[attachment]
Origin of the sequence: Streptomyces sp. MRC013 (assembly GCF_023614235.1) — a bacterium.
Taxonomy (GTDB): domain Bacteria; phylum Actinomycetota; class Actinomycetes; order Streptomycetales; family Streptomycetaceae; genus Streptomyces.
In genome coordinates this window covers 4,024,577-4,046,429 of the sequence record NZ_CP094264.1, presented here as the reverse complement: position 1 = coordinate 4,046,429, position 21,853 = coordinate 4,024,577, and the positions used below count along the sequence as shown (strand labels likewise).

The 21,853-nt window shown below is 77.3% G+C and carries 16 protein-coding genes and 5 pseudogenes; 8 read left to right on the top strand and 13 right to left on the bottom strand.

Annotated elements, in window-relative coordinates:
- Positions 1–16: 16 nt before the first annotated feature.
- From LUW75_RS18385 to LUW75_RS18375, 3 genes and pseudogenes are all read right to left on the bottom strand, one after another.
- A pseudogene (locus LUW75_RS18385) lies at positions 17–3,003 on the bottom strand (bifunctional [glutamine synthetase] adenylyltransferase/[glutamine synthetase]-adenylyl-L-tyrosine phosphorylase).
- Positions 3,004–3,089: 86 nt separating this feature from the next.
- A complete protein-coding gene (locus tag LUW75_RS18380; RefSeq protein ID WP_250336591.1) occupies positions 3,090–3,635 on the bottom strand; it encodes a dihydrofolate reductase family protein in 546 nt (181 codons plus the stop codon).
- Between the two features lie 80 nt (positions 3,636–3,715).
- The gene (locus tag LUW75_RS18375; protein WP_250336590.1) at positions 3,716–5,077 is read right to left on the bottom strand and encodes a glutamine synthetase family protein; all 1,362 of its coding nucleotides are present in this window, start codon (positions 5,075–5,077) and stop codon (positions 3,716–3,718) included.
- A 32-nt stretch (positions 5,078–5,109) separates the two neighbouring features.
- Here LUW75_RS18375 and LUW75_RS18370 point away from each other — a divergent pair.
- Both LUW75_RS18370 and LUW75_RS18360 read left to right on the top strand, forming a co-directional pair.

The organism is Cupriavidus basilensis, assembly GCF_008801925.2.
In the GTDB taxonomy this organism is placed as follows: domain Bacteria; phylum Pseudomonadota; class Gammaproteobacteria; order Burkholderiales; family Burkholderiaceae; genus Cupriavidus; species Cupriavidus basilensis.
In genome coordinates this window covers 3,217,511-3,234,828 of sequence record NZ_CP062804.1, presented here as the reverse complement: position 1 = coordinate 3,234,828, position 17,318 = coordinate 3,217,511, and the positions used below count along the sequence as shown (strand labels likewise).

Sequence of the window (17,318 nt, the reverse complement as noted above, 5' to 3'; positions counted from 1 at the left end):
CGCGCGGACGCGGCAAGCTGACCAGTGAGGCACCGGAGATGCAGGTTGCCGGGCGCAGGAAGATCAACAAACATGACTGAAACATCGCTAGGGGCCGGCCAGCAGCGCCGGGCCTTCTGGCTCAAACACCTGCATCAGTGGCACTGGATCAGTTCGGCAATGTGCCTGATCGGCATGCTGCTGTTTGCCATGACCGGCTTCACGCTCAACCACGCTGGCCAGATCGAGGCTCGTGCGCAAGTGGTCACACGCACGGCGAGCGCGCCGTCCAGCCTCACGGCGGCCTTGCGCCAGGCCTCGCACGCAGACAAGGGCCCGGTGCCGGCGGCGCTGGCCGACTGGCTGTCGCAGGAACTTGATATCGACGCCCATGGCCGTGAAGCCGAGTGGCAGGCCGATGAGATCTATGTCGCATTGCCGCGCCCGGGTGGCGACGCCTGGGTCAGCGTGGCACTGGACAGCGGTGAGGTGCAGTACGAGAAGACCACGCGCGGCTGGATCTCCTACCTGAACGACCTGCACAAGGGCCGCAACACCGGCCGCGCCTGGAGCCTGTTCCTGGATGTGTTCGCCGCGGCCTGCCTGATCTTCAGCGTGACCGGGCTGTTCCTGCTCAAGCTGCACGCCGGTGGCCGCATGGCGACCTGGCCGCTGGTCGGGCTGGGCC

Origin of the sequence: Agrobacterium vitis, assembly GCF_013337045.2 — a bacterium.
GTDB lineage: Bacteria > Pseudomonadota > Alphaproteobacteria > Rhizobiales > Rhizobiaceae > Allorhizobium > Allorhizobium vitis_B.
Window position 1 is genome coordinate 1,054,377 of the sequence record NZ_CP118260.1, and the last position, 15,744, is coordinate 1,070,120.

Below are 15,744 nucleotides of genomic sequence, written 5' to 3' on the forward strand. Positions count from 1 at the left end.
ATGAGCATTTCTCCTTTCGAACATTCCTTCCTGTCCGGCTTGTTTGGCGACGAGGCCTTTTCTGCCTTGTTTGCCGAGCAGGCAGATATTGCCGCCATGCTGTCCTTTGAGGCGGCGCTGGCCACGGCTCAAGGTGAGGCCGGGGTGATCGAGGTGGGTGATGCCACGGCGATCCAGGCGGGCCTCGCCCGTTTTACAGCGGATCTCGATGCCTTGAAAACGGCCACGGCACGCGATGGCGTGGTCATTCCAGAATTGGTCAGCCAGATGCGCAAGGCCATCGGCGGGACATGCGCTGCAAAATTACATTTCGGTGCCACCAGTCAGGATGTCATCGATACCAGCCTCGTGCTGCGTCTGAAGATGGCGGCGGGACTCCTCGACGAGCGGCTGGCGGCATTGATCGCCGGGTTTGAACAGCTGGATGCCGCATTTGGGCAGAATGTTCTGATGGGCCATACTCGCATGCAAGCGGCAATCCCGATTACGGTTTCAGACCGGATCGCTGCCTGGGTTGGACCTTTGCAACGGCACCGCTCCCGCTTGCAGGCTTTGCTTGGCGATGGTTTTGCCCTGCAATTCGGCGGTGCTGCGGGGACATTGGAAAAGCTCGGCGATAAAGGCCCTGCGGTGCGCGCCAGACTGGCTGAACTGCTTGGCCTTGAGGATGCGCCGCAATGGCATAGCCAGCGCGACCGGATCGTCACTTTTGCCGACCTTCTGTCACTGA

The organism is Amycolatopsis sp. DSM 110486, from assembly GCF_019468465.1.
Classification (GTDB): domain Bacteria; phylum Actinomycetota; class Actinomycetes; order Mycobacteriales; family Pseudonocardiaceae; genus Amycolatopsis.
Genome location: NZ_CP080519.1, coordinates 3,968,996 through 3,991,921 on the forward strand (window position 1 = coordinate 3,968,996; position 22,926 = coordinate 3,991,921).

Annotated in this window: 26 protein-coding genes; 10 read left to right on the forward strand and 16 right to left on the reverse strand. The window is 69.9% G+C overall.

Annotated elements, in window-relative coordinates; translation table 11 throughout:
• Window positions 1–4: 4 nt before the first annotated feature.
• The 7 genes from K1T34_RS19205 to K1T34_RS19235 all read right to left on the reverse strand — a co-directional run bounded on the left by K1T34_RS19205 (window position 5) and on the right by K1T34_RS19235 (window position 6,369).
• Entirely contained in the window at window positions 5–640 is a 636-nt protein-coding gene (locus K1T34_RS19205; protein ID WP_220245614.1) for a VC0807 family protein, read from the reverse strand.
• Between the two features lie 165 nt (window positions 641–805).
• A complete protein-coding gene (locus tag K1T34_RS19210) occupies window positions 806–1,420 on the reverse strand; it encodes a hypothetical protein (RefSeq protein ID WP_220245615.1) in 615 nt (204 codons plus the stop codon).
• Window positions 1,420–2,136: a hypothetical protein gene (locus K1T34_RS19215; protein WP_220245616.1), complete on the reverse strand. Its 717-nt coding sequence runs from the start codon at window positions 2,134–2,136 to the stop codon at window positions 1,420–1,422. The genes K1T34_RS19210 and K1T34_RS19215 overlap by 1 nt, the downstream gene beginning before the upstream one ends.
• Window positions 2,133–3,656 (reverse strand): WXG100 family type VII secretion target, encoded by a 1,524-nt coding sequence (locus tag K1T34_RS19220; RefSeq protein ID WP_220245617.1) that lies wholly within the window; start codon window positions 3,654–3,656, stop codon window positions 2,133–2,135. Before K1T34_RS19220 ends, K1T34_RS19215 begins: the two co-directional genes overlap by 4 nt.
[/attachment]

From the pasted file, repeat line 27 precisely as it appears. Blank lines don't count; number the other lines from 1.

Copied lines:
Classification (GTDB): domain Bacteria; phylum Actinomycetota; class Actinomycetes; order Mycobacteriales; family Pseudonocardiaceae; genus Amycolatopsis.